If you’re ever injured in a car or truck accident, you may consider filing a personal injury lawsuit. The basic concept of a personal injury lawsuit is that you’ve suffered harm in different ways, and someone else is legally responsible for that harm.
With a personal injury case, a private individual who is known as the plaintiff files a civil complaint against someone else.
The complaint can be against another individual, a corporate, a government entity, or a business. Most personal injury cases are dealt with through an informal settlement, first requiring negotiation and followed by the submission of a written agreement.
As part of a personal injury lawsuit, you may hear discussions about economic and non-economic damages. Economic damages are pretty clear cut and may include things like medical bills and lost wages.
Non-economic damages can be a bit more of a gray area.
Economic vs. Non-Economic Damages
Economic damages are what you may be entitled to recover because of an accident. This can include not only medical bills and loss of earning capacity but also property damage, household services, and out-of-pocket costs.
Non-economic damages might include:
- Emotional distress
- Embarrassment or humiliation
- Damage to reputation
- Loss of activities you enjoy
- Worsening of previous injuries
Depending on the state, non-economic damages might be referred to as pain and suffering.
A spouse may also be entitled to recover non-economic damage, which is known as loss of consortium.
We most often associate non-economic damages and pain and suffering with personal injuries stemming from auto accidents, but there are other cases where the term is relevant.
For example, if a doctor doesn’t make the right differential diagnosis, and for example, misses something that then lead to a heart attack, family members may sue for wrongful death not only because of the loss of income resulting from the death of that person, but also the challenges that let’s say that person’s children would face growing up without a parent.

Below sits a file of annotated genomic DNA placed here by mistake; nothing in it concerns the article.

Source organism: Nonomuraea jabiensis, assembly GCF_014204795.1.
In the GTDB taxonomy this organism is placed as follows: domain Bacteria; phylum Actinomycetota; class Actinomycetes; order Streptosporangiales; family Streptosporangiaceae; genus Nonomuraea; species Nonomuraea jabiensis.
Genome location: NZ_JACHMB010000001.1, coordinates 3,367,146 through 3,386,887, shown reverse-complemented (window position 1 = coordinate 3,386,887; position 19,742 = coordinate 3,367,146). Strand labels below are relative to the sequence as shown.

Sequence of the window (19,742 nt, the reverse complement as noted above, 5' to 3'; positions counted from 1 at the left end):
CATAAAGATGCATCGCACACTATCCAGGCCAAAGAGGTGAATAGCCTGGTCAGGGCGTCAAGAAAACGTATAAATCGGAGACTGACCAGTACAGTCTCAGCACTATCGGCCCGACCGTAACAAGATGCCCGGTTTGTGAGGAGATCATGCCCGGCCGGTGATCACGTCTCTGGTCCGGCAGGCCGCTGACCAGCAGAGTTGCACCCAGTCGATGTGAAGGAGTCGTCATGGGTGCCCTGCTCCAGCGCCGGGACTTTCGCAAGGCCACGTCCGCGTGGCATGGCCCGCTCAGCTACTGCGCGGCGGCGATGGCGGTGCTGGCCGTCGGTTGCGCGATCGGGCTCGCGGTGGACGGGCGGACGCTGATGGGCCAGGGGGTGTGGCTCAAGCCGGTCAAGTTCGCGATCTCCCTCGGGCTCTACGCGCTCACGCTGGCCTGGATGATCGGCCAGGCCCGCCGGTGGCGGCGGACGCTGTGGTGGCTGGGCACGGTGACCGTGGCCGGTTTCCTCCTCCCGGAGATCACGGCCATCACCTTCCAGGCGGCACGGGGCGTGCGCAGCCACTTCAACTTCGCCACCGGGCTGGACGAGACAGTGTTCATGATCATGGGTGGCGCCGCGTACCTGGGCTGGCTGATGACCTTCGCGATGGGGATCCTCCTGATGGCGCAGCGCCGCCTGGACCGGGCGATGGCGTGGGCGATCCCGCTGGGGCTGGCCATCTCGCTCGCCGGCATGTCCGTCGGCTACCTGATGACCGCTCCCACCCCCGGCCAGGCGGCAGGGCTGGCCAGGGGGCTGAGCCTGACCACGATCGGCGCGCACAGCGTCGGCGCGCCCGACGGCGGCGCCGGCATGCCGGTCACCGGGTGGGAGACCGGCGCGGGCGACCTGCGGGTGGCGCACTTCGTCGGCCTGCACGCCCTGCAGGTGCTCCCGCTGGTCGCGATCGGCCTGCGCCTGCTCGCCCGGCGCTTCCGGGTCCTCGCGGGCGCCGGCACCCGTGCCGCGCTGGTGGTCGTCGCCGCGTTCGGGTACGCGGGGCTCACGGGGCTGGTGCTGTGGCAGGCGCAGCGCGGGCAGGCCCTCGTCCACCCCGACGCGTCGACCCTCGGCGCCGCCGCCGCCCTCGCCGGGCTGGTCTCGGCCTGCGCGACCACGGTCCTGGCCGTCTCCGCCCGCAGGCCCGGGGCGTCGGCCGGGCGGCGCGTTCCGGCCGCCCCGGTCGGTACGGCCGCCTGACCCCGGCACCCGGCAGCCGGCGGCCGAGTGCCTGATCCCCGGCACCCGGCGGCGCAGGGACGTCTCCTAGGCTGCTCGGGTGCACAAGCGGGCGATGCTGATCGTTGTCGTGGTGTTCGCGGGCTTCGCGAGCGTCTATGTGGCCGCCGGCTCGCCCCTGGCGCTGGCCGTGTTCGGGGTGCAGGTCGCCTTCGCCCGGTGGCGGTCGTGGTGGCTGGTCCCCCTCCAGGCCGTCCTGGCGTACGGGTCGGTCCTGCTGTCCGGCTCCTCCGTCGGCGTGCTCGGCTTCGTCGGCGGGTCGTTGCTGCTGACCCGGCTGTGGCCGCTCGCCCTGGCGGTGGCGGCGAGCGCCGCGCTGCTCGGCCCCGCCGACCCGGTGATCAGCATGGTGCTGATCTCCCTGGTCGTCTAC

How Are Non-Economic Damages Awarded?
The gray area of non-economic damages extends to not just how they’re defined but how they’re awarded.
If a personal injury case goes to trial, juries may come to different conclusions about what the appropriate amount to award in non-economic damages would be.
It’s tricky because there aren’t bills or receipts you can use to come to a figure and to assign a dollar value.
Non-economic damages are very subjective, and as a result, many states have initiated tort reform laws to deal with this issue.
Critics of non-economic damage awards feel that the awards are excessive and are based on emotion instead of proof and facts.
For most states, there still isn’t a cap on personal injury non-economic damages, but for medical malpractice cases, there is usually a cap.
Limits on Non-Economic Damages
As was touched on, the limitations on non-economic damages depend on where you live.
Some states will only award non-economic damages if the plaintiff is able to first prove economic damages.
In other cases, non-economic damages are determined by a specific formula, that’s proportionally based on economic damages.
The federal law stipulates non-economic damages must be reasonable, so this means they’re often limited to no more than ten times the amount of the economic damages a plaintiff is awarded.
Since economic damage can impact non-economic damages, it’s a good idea to have an understanding of how these are calculated.
Medical expenses usually make up the majority of damages that are awarded. Medical expenses include therapy costs for both physical and mental issues, hospital bills, the cost of medication, and ambulance bills.
Economic damages can be calculated in a fairly concrete way by adding the documented amounts that are available in evidence such as medical bills.
Other costs may be included, too, such as the cost of damage to your vehicle, but you’ll need evidence.
Some personal injury cases require an expert witnesses’ testimony to help in the determination of economic damages.
There are some jurisdictions where economic damages aren’t available in personal injury cases. There are terms including contributory negligence and comparative negligence that can potentially reduce the economic damages a plaintiff is entitled to recover.
For example, if you’re in an accident and you’re injured, but you were speeding at the time, then you’re likely going to see this impact the economic damages you can recover.
It can all be a bit confusing, which is why it’s usually best to speak with a personal injury attorney before doing anything else.